G.C. Absolutely. The difference between what kind of wine men and women drink is much less evident than 15 years ago. 75% of the wine we sell in 2006 is red. Mostly French. We do not sell much brandy anymore. But do very well with Champagne. We sell a lot by the glass and Champagne rosé is very popular.

A.M.: Tell me about the now famous logo of your restaurant, a red ''Deux chevaux'' Citroen car from the fifties driven by a waiter holding his tray with a bottle of champagne up through the open convertible top.

G.C.: Yes, people love this funny picture which was created by a friend of mine, Ray Strobel, who is a marketing campaigns specialist and designs packaging concepts in Lake Geneva, Wisconsin.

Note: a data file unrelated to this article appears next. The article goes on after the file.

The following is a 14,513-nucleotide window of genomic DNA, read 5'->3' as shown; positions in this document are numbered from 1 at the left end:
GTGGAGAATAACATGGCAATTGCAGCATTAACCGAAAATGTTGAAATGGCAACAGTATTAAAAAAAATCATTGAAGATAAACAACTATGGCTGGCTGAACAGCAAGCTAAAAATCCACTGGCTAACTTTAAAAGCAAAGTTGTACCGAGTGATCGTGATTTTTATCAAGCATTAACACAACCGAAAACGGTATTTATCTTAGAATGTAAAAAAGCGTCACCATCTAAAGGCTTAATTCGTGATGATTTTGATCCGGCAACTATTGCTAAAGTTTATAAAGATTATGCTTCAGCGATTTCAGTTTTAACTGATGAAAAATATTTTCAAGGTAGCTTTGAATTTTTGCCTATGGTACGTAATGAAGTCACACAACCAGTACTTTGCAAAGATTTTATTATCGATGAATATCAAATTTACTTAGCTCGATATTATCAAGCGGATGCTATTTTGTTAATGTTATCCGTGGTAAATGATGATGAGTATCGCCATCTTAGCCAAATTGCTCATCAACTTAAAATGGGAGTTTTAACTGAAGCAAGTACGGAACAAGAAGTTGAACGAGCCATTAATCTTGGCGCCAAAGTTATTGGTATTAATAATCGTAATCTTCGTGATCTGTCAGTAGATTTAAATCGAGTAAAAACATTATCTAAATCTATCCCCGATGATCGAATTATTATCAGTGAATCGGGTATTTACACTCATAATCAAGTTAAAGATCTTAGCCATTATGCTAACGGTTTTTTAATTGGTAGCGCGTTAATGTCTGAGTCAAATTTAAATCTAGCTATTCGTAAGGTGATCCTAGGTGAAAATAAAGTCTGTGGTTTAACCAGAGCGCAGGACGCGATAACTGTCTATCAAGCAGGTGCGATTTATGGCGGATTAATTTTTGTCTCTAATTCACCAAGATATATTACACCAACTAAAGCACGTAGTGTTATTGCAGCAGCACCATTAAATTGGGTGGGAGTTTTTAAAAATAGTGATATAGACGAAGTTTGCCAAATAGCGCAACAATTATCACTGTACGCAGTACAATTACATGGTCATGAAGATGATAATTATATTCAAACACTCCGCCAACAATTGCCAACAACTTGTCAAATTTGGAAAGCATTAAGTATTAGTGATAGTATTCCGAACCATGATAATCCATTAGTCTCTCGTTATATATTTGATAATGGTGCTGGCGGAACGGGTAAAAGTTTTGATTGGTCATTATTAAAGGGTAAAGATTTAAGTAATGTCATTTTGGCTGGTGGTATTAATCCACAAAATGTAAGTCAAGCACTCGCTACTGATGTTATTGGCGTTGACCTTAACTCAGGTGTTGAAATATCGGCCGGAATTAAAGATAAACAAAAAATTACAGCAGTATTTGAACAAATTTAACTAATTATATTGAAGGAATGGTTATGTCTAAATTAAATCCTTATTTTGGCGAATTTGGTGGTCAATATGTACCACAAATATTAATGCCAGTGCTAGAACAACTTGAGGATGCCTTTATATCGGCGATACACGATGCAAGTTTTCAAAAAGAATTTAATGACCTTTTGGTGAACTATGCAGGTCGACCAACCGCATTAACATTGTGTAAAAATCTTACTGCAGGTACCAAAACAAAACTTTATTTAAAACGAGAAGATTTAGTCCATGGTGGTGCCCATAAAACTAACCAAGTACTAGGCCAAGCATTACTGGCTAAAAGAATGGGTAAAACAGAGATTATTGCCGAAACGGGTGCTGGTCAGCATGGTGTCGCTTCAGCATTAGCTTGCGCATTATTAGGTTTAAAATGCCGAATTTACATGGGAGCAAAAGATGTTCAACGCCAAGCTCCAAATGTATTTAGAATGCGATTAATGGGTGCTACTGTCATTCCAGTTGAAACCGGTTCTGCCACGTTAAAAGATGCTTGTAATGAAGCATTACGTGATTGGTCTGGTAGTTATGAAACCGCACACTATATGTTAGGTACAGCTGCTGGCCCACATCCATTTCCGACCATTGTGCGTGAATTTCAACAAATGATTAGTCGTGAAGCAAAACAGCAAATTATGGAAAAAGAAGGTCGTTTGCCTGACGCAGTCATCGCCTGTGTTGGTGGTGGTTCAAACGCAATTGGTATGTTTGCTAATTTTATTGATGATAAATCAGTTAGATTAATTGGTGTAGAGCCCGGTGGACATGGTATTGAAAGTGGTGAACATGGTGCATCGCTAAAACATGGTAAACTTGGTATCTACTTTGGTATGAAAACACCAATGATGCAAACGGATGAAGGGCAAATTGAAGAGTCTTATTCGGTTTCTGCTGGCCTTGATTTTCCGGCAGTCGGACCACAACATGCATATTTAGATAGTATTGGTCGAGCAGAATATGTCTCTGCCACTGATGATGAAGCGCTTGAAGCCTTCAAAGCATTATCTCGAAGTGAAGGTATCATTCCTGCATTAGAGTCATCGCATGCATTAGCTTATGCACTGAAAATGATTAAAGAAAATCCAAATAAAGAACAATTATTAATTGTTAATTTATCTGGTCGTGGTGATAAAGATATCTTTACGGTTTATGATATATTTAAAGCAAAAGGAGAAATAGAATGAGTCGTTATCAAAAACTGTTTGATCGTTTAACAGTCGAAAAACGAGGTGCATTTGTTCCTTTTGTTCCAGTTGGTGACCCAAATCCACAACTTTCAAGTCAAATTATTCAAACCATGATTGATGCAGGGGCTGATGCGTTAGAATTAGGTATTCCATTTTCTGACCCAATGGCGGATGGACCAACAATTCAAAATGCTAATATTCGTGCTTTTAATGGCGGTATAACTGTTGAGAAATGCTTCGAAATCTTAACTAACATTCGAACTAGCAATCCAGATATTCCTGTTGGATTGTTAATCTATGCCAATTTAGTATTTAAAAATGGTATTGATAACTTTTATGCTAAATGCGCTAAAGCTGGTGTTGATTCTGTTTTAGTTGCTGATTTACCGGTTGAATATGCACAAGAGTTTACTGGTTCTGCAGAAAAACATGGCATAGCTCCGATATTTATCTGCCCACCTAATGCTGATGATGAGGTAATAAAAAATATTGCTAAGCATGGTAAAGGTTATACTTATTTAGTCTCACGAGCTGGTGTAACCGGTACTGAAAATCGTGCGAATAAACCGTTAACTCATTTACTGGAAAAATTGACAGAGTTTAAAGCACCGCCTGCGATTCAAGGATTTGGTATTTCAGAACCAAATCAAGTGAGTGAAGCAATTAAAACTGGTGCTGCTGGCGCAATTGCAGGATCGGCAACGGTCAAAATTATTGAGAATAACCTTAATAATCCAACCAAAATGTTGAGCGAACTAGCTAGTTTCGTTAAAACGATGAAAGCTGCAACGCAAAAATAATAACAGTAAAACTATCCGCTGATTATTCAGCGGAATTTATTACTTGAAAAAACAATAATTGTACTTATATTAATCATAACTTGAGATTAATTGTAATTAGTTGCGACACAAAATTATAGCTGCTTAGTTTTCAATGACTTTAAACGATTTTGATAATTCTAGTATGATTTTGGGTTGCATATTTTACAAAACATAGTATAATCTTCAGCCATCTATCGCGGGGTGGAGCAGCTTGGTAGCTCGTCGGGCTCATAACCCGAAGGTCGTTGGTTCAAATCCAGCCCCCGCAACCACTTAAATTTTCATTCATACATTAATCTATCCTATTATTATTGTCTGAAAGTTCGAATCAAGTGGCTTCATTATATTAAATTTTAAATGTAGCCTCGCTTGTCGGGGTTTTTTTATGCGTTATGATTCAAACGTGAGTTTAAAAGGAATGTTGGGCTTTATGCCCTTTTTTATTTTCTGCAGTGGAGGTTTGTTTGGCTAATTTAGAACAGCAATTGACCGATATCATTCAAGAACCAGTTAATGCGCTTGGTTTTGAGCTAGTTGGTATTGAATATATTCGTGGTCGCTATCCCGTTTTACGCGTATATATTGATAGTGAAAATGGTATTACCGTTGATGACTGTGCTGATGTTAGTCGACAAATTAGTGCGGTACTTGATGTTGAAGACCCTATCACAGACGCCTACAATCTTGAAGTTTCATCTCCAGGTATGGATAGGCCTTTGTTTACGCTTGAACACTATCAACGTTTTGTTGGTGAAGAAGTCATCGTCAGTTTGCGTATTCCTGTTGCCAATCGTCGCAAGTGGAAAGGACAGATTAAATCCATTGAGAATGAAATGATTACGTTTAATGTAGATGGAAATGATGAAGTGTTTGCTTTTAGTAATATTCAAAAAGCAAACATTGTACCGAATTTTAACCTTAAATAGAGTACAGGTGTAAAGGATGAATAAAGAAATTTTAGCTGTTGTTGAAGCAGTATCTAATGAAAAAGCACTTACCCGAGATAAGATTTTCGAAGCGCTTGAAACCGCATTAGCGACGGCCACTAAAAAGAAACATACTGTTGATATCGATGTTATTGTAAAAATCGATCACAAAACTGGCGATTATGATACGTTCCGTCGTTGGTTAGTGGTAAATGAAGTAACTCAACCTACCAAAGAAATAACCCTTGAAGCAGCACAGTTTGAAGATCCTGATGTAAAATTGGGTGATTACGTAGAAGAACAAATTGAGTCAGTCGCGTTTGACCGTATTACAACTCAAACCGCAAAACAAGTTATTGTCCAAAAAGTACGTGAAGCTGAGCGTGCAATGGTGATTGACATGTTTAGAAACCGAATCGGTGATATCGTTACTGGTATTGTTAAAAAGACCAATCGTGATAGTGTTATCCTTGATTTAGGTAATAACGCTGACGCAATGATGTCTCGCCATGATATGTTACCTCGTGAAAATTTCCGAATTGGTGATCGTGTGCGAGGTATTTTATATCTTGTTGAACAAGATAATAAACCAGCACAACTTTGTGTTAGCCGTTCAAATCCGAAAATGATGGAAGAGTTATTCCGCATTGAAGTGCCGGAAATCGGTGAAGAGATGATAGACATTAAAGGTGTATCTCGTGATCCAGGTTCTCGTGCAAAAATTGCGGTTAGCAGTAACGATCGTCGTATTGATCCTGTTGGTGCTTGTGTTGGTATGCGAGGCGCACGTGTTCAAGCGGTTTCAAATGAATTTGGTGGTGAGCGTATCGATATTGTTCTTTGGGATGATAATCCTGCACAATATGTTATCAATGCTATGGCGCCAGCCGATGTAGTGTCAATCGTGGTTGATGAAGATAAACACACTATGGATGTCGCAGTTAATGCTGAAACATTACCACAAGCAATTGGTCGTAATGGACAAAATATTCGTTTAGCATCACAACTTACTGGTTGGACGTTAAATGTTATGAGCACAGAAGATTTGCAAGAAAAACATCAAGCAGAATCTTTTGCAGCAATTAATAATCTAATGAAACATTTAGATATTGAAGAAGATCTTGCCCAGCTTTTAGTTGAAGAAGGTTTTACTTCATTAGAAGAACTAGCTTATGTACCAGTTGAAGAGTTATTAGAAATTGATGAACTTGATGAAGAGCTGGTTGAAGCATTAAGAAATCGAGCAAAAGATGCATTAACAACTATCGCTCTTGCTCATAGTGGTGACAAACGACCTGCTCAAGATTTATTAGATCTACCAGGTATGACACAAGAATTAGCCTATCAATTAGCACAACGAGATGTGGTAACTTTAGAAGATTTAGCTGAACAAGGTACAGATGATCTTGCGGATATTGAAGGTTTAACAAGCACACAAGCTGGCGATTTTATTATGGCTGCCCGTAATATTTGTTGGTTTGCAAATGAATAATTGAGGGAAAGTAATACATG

A.M.: Let me ask you final personal question: Where did your nickname, KIKI, come from?

G.C.  When I started to work as a waiter in restaurants in Paris after I left the Ecole Hôtelière, I used to call all the other young waiters ''mon Kiki'' [Ed.note. From the popular French saying '' C'est parti mon kiki'' which means '' We are off and running'']. In return they started to call me KIKI. And for some reasons I cannot explain this nickname sticked to me for the last fifty years. In fact, nowadays relatively few people call me by my real first name.